Whilst most of Montrose's poems were influenced by the heavy matters of state and religion which were so burdensome upon the state of Scotland at that time there are one or two examples in his writings which show a lighter side to him and perhaps also a keen sense of humour.
Although James the 1st Duke of Hamilton postured as King Charles's most loyal servant in Scotland he was in fact in close league with the enemies of Charles, the Covenanters. Hamilton always liked to be considered as a military expert, having served for a while under Gustavus Adolphus, but in truth Adolphus was never able to trust Hamilton with any military responsibility whatsoever.
Montrose suspected that Hamilton was deceiving Charles and for this reason there was little love lost between Hamilton and Montrose.
When Hamilton was in the North of England on court business he was annoyed during his visit to the Earl of Newcastle by two quarrelling dogs. Apparently, being unaware that the dogs belonged to Newcastle's son, he drew his blade and ran one of the dogs through.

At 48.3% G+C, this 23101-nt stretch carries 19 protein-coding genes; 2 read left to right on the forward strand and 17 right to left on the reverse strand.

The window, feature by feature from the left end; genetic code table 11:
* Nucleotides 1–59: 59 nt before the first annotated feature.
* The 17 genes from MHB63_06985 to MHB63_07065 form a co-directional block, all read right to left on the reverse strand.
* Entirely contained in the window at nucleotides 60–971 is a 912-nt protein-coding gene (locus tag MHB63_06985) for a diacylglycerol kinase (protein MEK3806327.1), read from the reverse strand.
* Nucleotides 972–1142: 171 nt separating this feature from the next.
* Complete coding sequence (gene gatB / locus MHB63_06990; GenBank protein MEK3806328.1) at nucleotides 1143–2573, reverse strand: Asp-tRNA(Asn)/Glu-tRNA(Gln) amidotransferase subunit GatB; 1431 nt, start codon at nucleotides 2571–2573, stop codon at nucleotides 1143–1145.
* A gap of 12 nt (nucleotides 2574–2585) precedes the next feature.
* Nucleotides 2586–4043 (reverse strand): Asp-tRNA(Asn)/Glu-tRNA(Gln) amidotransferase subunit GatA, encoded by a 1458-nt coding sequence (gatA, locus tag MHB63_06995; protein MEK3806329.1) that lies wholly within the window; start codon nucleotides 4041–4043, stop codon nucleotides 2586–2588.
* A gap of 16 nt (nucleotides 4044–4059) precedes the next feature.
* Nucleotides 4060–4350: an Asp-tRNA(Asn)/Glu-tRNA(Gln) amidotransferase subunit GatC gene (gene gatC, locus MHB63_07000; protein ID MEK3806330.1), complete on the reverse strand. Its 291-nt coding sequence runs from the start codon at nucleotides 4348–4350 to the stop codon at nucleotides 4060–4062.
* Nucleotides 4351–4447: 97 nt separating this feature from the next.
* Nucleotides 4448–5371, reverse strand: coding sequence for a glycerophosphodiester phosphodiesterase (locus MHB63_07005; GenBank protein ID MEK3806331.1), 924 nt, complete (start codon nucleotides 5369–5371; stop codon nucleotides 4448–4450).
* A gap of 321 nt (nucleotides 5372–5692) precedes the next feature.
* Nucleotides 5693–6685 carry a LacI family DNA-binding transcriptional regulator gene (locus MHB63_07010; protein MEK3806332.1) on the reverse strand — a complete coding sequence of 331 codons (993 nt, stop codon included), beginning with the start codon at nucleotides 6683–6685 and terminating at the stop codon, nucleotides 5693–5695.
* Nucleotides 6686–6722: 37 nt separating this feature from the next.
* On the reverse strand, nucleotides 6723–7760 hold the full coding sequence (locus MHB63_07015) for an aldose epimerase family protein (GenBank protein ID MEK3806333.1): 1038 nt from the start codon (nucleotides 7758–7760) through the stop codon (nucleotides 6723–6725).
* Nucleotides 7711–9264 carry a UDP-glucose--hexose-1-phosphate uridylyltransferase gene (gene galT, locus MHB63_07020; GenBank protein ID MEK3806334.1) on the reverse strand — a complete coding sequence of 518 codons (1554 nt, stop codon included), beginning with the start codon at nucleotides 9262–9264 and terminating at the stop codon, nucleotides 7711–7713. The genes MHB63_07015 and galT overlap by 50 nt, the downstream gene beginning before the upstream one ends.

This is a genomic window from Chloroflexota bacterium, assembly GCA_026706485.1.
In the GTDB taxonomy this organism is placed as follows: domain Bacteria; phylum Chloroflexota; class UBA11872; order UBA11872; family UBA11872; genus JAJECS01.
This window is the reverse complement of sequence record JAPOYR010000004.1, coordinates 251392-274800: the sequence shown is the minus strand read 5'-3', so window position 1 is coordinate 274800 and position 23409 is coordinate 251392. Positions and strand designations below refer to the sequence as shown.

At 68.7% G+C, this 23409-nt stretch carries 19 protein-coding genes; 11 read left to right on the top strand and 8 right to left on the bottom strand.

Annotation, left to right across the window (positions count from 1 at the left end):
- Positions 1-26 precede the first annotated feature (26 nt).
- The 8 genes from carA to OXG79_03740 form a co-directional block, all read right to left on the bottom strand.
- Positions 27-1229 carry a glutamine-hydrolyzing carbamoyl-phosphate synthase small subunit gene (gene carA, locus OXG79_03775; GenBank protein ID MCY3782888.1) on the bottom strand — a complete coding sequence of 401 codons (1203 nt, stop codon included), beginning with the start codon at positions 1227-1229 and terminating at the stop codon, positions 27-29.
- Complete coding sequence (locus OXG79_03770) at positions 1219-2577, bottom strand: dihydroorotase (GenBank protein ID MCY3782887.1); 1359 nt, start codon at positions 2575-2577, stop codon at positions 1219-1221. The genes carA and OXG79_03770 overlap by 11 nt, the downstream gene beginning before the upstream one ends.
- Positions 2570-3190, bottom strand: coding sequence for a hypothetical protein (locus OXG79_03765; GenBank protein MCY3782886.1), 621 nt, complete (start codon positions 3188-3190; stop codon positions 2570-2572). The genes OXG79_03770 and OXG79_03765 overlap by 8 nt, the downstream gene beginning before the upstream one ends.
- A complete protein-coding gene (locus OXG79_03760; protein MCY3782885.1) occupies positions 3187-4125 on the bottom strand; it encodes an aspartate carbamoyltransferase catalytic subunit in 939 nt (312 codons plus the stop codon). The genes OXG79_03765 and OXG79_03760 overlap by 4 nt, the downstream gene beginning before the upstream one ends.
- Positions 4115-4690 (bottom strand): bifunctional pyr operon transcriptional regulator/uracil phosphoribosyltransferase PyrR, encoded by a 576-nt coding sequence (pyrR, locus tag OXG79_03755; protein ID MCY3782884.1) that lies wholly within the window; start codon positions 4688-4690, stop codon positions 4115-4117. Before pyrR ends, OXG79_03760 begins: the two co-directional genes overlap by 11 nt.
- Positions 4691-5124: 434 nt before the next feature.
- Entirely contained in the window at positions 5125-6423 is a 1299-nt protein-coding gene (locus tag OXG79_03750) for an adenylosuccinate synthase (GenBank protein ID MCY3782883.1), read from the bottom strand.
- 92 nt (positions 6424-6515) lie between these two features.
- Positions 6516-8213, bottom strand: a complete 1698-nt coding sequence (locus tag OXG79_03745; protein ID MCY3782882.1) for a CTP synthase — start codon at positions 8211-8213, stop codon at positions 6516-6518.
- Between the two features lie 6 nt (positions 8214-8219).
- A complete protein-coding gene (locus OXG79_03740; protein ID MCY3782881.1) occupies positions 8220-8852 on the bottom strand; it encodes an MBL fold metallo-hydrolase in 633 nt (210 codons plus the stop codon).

On hearing of this incident Montrose penned the following epitaph for the unfortunate creature.
SOME LINES ON THE KILLING OF THE EARL OF NEWCASTLE'S SON'S DOG
Here lies a dog, whose qualities did plead
Such fatal end from a renowned blade;
And blame him not, though he succumbed now,
For Hercules could not combat against two;
For while he on his foe revenge did take,
He manfully was stabbed behind his back
Then say, to eternise the cur that's gone,
He fleshed the maiden sword of Hamilton.